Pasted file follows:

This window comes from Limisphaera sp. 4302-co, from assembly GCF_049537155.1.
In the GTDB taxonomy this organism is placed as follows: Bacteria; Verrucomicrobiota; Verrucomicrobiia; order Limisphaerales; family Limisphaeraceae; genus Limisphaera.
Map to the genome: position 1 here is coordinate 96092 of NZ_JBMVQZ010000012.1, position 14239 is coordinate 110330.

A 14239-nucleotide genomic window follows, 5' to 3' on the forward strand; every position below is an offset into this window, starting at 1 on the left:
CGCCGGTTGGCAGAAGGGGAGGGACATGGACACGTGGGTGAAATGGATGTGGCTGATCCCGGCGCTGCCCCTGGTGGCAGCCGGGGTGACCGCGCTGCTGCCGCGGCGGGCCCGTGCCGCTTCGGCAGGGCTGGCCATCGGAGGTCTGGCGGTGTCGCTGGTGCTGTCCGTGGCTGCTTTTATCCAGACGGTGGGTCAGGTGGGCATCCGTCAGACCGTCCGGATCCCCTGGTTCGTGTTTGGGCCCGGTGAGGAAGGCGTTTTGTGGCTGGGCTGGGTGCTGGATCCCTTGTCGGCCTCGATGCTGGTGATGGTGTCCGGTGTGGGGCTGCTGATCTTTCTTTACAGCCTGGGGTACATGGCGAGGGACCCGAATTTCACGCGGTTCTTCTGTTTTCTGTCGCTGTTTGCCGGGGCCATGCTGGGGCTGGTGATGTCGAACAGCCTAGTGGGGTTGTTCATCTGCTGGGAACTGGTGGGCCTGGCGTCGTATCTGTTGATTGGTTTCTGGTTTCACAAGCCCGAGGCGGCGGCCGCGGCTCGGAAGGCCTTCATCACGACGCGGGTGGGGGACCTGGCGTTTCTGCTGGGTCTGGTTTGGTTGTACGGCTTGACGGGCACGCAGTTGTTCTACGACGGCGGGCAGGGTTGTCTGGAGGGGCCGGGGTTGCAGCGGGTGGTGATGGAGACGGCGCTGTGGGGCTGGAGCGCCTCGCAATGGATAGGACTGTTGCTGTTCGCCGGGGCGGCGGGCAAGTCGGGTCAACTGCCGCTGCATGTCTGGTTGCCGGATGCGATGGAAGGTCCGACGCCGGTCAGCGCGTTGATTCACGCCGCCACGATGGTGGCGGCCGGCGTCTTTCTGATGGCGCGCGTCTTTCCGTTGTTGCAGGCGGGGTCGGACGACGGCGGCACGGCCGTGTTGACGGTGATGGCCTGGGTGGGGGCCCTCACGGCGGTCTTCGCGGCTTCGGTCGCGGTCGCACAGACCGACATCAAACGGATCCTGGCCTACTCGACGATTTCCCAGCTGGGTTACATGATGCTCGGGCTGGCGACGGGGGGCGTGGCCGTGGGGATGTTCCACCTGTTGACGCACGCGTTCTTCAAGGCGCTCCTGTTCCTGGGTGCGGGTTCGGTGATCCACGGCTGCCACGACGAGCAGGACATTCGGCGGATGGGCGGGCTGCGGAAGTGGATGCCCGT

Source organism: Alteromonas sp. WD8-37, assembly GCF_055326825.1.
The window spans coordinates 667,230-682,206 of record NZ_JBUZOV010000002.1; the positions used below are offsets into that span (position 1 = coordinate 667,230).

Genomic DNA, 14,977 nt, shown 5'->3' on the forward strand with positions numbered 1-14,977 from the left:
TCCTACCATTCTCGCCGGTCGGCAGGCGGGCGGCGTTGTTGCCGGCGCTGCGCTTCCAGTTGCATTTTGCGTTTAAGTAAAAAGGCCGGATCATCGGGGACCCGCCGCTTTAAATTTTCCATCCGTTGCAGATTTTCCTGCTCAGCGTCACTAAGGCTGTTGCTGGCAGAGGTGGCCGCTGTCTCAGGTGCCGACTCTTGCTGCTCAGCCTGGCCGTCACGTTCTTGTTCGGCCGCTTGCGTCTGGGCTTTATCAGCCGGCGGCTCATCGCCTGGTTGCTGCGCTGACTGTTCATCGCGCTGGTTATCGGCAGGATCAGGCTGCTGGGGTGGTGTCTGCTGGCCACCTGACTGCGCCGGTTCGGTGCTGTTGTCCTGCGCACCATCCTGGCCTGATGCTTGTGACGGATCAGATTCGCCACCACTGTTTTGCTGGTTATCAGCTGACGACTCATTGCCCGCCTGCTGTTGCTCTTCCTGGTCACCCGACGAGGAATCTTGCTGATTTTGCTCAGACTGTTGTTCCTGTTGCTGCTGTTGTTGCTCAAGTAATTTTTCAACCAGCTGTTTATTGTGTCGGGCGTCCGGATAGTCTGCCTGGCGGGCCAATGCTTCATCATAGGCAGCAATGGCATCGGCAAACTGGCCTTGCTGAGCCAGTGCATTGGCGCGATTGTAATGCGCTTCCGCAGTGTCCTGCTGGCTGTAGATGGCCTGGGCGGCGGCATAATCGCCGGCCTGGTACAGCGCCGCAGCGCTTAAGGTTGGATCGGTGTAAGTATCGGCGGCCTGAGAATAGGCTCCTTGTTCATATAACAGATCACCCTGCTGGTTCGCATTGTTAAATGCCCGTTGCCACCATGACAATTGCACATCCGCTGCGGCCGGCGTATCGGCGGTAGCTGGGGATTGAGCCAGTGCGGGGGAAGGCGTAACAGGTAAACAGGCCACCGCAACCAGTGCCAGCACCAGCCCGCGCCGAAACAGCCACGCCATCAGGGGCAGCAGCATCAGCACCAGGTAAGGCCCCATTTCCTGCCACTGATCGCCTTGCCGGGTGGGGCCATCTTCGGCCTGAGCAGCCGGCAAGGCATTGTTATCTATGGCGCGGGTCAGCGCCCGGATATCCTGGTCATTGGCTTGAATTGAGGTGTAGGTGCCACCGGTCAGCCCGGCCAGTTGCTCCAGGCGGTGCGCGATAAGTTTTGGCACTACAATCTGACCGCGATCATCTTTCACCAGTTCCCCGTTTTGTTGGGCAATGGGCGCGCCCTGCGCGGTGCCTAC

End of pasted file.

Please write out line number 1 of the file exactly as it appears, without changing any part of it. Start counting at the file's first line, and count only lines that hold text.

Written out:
This window comes from Limisphaera sp. 4302-co, from assembly GCF_049537155.1.